“Regional economic commissions will play an indispensable role in implementing the Addis outcome document and the post-2015 development agenda”
UN DESA’s Under-Secretary-General
2015 is a landmark year, providing a historical opportunity to chart a new era of sustainable development. Mobilizing the required financing will be key to ensure that change actually happens. Financing needs are huge. Investment requirements in infrastructure only are estimated at $5-7 trillion annually.
The Third International Conference on Financing for Development in Addis Ababa in July will pave the way for a successful Summit to adopt the post-2015 development agenda in New York in September and the Climate Change Conference in Paris in December. These three major events will shape international cooperation in the years to come.
Preparations for the Addis Ababa conference are entering a critical phase. The United Nations Economic Commission for Europe (UNECE) and the Regional UN Development Group for Europe and Central Asia organized a regional consultation in Geneva on 23 March to provide a regional input to the global negotiations, shortly after the release of the zero draft of the outcome document of this conference.
The consultation was attended by around 150 participants, including experts and representatives of Governments, civil society, private sector and other international organizations. Michael Gerber, Ambassador, Special Envoy for Global Sustainable Development, Switzerland, who chaired the Consultation, urged to have “a frank exchange”’ on some of the key issues the Addis Ababa Conference needs to deliver on: “how to unlock private resources for sustainable development; how to create a conducive international environment for domestic resource mobilization; and how a renewed global partnership will look like”.
Financing needs are huge, but as Manuel Sager, Secretary of State and Director-General of the Swiss Agency for Development Cooperation, emphasized, “the money is there. Global savings by far surpass the needs to finance the Sustainable Development Goals (SDGs), with the vast majority of these savings lying in private hands”.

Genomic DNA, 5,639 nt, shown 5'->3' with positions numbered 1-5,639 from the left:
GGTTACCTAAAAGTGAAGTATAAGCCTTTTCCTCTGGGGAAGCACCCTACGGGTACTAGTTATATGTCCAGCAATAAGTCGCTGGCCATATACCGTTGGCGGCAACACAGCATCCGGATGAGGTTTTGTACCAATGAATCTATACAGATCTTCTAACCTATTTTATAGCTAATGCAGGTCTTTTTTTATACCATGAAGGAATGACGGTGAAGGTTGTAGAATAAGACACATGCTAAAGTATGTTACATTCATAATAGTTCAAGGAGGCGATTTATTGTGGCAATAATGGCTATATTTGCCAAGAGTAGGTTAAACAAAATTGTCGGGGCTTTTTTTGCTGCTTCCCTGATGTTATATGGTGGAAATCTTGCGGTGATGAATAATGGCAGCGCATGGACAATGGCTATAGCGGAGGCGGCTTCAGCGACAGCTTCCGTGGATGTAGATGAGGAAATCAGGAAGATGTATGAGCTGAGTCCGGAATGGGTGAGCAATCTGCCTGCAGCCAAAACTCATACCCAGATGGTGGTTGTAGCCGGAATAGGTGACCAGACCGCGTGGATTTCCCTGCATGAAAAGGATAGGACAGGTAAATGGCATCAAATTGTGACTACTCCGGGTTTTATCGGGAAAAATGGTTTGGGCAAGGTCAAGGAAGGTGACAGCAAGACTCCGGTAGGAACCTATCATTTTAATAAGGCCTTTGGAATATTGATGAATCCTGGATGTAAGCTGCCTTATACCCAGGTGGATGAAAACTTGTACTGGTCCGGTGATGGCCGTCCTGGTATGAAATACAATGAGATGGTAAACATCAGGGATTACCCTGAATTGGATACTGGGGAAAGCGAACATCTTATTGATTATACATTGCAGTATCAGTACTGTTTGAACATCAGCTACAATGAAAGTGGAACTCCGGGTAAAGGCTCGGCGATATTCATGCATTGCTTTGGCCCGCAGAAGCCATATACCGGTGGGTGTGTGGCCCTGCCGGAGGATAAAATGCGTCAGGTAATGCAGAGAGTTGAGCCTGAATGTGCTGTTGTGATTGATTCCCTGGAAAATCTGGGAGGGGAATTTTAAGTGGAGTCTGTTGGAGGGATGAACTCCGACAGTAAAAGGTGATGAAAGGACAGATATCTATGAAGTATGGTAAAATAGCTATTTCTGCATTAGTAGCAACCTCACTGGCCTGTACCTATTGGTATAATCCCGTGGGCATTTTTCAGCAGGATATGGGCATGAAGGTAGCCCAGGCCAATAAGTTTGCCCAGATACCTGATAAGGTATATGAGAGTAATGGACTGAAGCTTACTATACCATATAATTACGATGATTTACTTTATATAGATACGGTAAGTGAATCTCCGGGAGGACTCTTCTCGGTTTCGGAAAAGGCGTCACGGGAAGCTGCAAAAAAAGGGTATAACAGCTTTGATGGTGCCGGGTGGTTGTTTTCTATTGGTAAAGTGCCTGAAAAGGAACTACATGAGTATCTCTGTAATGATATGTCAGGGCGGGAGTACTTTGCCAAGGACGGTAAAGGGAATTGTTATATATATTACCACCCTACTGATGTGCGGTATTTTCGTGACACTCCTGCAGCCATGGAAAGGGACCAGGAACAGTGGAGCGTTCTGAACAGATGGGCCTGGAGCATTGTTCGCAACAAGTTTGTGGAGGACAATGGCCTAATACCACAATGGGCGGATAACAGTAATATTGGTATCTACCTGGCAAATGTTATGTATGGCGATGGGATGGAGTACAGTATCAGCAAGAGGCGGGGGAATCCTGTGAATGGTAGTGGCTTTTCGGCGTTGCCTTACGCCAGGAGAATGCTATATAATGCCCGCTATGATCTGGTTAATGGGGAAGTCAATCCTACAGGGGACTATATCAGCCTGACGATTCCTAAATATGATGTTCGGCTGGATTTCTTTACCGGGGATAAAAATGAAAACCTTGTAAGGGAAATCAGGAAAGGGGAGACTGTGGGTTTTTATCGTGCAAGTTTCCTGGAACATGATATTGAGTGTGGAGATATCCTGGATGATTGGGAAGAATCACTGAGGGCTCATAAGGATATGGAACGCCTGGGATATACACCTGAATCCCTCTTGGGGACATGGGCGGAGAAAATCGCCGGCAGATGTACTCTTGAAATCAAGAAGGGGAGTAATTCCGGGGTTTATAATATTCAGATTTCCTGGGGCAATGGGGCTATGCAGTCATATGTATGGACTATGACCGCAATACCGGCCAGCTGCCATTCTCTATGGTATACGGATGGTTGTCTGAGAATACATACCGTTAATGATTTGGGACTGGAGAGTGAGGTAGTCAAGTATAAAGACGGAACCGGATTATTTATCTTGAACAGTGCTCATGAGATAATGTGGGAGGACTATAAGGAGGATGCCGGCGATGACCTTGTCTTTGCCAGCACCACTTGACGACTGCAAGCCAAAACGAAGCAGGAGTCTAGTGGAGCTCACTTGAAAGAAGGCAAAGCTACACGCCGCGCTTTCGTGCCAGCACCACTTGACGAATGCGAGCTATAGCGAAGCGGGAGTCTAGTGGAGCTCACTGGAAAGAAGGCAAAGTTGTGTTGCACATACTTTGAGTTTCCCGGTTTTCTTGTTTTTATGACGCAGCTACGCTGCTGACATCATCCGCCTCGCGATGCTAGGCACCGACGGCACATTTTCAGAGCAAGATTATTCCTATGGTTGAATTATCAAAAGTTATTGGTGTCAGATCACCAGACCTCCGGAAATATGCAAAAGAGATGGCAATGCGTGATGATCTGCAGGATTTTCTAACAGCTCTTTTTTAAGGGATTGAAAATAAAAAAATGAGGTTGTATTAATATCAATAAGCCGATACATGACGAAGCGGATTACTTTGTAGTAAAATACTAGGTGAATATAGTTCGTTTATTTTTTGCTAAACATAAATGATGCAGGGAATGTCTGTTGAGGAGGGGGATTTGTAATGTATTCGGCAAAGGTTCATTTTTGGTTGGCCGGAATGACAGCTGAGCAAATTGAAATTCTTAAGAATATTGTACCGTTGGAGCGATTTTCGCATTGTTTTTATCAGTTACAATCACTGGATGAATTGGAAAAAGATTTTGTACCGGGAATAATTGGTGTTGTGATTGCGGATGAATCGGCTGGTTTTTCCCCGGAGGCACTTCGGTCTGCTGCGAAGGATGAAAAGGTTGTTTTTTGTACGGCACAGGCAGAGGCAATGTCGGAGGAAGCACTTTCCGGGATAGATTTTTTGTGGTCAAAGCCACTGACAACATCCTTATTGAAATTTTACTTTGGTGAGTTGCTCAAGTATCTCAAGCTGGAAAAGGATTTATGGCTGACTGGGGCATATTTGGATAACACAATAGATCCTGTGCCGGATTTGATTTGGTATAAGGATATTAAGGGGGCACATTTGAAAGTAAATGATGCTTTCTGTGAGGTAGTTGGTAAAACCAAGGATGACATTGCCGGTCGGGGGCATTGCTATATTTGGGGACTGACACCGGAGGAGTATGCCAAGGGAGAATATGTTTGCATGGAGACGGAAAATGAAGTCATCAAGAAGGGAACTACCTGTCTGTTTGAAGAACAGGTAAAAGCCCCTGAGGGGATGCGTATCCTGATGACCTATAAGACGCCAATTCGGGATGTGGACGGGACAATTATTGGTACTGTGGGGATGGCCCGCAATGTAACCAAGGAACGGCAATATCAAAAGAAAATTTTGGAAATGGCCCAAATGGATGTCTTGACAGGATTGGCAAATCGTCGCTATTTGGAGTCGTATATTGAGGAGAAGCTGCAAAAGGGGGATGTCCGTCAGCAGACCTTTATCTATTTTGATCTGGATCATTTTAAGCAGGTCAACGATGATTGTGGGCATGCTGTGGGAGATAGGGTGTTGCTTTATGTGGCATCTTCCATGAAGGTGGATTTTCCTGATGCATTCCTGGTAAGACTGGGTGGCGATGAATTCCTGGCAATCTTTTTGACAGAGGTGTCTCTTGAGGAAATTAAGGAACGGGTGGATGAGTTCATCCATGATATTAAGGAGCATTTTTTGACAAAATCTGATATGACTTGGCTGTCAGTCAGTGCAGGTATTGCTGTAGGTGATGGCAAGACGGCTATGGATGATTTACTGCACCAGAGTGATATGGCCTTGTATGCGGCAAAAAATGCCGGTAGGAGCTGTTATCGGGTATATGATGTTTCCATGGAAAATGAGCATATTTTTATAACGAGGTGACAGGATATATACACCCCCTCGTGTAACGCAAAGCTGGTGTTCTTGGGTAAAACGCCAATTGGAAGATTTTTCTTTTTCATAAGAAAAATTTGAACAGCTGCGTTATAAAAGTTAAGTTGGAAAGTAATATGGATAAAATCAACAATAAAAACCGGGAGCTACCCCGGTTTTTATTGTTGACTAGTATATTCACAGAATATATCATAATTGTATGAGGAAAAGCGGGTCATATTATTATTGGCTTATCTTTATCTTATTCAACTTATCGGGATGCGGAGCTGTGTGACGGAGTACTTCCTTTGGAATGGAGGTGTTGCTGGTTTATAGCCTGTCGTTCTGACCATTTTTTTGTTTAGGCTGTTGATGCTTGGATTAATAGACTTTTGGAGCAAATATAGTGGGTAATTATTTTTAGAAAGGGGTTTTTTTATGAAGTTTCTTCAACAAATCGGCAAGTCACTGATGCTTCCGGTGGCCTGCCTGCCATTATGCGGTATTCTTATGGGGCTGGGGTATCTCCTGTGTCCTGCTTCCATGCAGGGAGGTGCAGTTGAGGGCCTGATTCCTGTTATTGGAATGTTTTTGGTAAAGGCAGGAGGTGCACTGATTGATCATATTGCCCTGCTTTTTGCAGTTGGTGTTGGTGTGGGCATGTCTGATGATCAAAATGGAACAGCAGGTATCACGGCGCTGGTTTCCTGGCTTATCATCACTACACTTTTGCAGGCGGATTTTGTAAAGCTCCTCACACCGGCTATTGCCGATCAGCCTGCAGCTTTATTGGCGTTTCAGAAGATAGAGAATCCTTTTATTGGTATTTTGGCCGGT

What is required is to devise appropriate mechanisms and regulatory frameworks that can help channel these resources into meeting the SDGs. The UNECE region already has a wealth of experience on the mobilization of private sector resources, which provides a good foundation to tackle the financing challenges of the post-2015 development agenda.
The continued importance of Official development assistance (ODA) was stressed during the consultation but the question of financing for sustainable development should be framed in much broader terms. “Our ambition should be much larger than the ODA ambition. We need to ensure that all financial flows take into account and contribute to sustainable development needs” said UNECE Executive Secretary Christian Friis Bach.
Appropriate regulations and instruments should cover not only finance but also trade, technology and all types of resources. Transparency and mutual trust are essential in these endeavours. Mr. Bach also drew attention to the need to “develop clear rules for public-private partnerships“ and stressed that the best practices and future standards developed by the UNECE PPP International Centre of Excellence can help realise the potential of PPPs to meet infrastructure and social services needs.
Wu Hongbo, UN DESA’s Under-Secretary-General and Secretary-General for the Third International Conference on Financing for Development, underlined that “regional economic commissions will play an indispensable role in implementing the Addis outcome document and the post-2015 development agenda”. In addition, he acknowledged that countries from the UNECE region have always been major contributors to global development efforts.
In her special address to the regional consultation, Amina J. Mohammed, the Secretary-General’s Special Adviser on Post-2015 Development Planning, paid tribute to the history of the UNECE region in “bridging and resolving differences”. Strong regional cooperation would also be necessary in the “new and fundamental transition to sustainable development”.
The importance of following-up on any commitments made was stressed during the consultation. For this, effective monitoring and mutual accountability are necessary at the national, regional and global levels. The regional level, in particular, can make a critical contribution to capacity-building, experience sharing and peer-learning, which are essential components of an effective monitoring and accountability framework.
Source: UN Economic Commission for Europe